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Biden, GOP Plan Infrastructure Talks   05/14 06:03

   After meeting at the White House, President Joe Biden and a group of 
Republican senators agreed to talk again early next week as negotiations 
intensified over a potentially bipartisan infrastructure package that could 
become one piece of the administration's ambitious $4 trillion public 
investment plan.

   WASHINGTON (AP) -- After meeting at the White House, President Joe Biden and 
a group of Republican senators agreed to talk again early next week as 
negotiations intensified over a potentially bipartisan infrastructure package 
that could become one piece of the administration's ambitious $4 trillion 
public investment plan.

   The GOP senators exited the more than 90-minute meeting Thursday 
"encouraged" about their discussions with the president and prepared to build 
on the $568 billion proposal they had put forward last month as an alternative 
to his sweeping American jobs and families plans.

   "The president asked us to come back and rework an offer so that he could 
then react to that," said Sen. Shelley Moore Capito of West Virginia, who is 
leading the group.

   "We're very encouraged," she told reporters outside the White House. "The 
attitude the president had in the Oval Office with us was very supportive and 
desirous of striking a deal."

   Biden also emerged upbeat. "I am very optimistic that we can reach a 
reasonable agreement -- and even if we don't, it's been a good faith effort," 
Biden said in the Rose Garden.

   Biden is intent on at least trying to strike a deal with Republicans rather 
than simply going it alone with a Democrats-only bill, which might in some ways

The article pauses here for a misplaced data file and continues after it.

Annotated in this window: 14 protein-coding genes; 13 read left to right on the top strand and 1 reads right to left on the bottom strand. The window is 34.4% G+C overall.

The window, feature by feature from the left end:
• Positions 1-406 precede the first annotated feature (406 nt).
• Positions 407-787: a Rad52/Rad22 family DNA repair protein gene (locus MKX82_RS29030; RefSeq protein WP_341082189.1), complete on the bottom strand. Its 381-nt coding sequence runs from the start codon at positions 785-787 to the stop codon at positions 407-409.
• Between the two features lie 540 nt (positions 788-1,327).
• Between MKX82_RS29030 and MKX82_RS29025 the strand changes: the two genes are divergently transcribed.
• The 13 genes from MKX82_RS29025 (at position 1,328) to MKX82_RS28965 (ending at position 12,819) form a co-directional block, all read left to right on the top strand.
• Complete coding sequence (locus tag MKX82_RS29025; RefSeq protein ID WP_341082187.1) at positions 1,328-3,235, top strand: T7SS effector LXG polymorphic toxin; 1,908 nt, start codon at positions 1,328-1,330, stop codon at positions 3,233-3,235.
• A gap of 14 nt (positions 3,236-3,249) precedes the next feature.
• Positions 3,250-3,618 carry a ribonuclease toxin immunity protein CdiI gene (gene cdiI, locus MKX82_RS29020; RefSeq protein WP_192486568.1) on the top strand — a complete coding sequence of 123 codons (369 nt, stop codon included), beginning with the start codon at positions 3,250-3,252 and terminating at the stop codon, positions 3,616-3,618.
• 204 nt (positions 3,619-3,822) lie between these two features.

be a more politically viable route in a Congress held by the president's party 
with only the slimmest of majorities.

   One strategy that appears to be coming into focus would be for Biden to 
negotiate a more limited, traditional infrastructure bill of roads, highways, 
bridges and broadband as a bipartisan effort. Then, Democrats could try to 
muscle through the remainder of Biden's priorities on climate investments and 
the so-called human infrastructure of child care, education and hospitals on 
their own.

   "I'm willing to negotiate," Biden said earlier at the White House. But the 
president has indicated that he's not about to wait indefinitely for a 
compromise that may or may not come, and reiterated his view Thursday that 
"doing nothing is not an option."

   The White House said the president stressed that inaction was a "red line 
for him." He set a Memorial Day deadline for progress on a bipartisan deal.

   Those gathered included some of the top ranking Republicans -- Sens. John 
Barrasso of Wyoming, Roy Blunt of Missouri, Mike Crapo of Idaho, Pat Toomey of 
Pennsylvania and Roger Wicker of Mississippi. Joining Biden were Vice President 
Kamala Harris, Transportation Secretary Pete Buttigieg and Commerce Secretary 
Gina Raimondo.